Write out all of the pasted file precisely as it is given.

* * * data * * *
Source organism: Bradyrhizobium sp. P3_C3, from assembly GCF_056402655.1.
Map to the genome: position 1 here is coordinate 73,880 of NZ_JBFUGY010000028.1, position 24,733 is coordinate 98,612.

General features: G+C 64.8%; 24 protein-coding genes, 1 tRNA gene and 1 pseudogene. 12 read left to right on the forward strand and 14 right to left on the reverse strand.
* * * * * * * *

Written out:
Source organism: Bradyrhizobium sp. P3_C3, from assembly GCF_056402655.1.
Map to the genome: position 1 here is coordinate 73,880 of NZ_JBFUGY010000028.1, position 24,733 is coordinate 98,612.

General features: G+C 64.8%; 24 protein-coding genes, 1 tRNA gene and 1 pseudogene. 12 read left to right on the forward strand and 14 right to left on the reverse strand.